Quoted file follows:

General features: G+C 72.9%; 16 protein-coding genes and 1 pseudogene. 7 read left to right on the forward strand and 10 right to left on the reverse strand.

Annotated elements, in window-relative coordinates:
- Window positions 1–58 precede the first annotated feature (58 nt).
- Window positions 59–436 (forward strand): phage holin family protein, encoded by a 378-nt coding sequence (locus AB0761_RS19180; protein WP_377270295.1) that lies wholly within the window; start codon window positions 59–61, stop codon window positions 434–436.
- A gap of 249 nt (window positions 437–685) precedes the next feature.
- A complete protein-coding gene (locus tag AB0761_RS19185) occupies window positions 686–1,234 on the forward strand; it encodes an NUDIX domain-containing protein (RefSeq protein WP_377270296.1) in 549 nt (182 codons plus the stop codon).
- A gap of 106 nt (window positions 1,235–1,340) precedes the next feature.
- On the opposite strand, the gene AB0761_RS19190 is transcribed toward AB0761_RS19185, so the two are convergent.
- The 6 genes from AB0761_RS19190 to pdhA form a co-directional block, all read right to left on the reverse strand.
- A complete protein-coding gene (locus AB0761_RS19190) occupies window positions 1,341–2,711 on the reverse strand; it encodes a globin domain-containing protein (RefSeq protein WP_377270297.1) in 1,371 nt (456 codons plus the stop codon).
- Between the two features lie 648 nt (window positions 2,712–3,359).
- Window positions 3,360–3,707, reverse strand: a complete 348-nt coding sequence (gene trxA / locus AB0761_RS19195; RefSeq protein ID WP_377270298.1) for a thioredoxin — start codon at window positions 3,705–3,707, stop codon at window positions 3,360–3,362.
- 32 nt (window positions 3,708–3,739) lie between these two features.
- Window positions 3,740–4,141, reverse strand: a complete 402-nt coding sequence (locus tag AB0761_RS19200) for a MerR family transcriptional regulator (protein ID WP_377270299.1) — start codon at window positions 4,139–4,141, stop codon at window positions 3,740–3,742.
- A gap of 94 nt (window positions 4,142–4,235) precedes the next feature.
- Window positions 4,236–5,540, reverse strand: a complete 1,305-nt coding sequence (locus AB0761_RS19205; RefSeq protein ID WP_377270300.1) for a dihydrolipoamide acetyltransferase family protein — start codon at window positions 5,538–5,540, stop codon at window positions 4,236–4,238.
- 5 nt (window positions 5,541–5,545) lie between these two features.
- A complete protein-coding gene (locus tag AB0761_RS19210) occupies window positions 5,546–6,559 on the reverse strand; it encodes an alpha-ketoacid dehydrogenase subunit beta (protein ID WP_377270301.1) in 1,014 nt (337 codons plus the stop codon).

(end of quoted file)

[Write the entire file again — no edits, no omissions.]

General features: G+C 72.9%; 16 protein-coding genes and 1 pseudogene. 7 read left to right on the forward strand and 10 right to left on the reverse strand.

Annotated elements, in window-relative coordinates:
- Window positions 1–58 precede the first annotated feature (58 nt).
- Window positions 59–436 (forward strand): phage holin family protein, encoded by a 378-nt coding sequence (locus AB0761_RS19180; protein WP_377270295.1) that lies wholly within the window; start codon window positions 59–61, stop codon window positions 434–436.
- A gap of 249 nt (window positions 437–685) precedes the next feature.
- A complete protein-coding gene (locus tag AB0761_RS19185) occupies window positions 686–1,234 on the forward strand; it encodes an NUDIX domain-containing protein (RefSeq protein WP_377270296.1) in 549 nt (182 codons plus the stop codon).
- A gap of 106 nt (window positions 1,235–1,340) precedes the next feature.
- On the opposite strand, the gene AB0761_RS19190 is transcribed toward AB0761_RS19185, so the two are convergent.
- The 6 genes from AB0761_RS19190 to pdhA form a co-directional block, all read right to left on the reverse strand.
- A complete protein-coding gene (locus AB0761_RS19190) occupies window positions 1,341–2,711 on the reverse strand; it encodes a globin domain-containing protein (RefSeq protein WP_377270297.1) in 1,371 nt (456 codons plus the stop codon).
- Between the two features lie 648 nt (window positions 2,712–3,359).
- Window positions 3,360–3,707, reverse strand: a complete 348-nt coding sequence (gene trxA / locus AB0761_RS19195; RefSeq protein ID WP_377270298.1) for a thioredoxin — start codon at window positions 3,705–3,707, stop codon at window positions 3,360–3,362.
- 32 nt (window positions 3,708–3,739) lie between these two features.
- Window positions 3,740–4,141, reverse strand: a complete 402-nt coding sequence (locus tag AB0761_RS19200) for a MerR family transcriptional regulator (protein ID WP_377270299.1) — start codon at window positions 4,139–4,141, stop codon at window positions 3,740–3,742.
- A gap of 94 nt (window positions 4,142–4,235) precedes the next feature.
- Window positions 4,236–5,540, reverse strand: a complete 1,305-nt coding sequence (locus AB0761_RS19205; RefSeq protein ID WP_377270300.1) for a dihydrolipoamide acetyltransferase family protein — start codon at window positions 5,538–5,540, stop codon at window positions 4,236–4,238.
- 5 nt (window positions 5,541–5,545) lie between these two features.
- A complete protein-coding gene (locus tag AB0761_RS19210) occupies window positions 5,546–6,559 on the reverse strand; it encodes an alpha-ketoacid dehydrogenase subunit beta (protein ID WP_377270301.1) in 1,014 nt (337 codons plus the stop codon).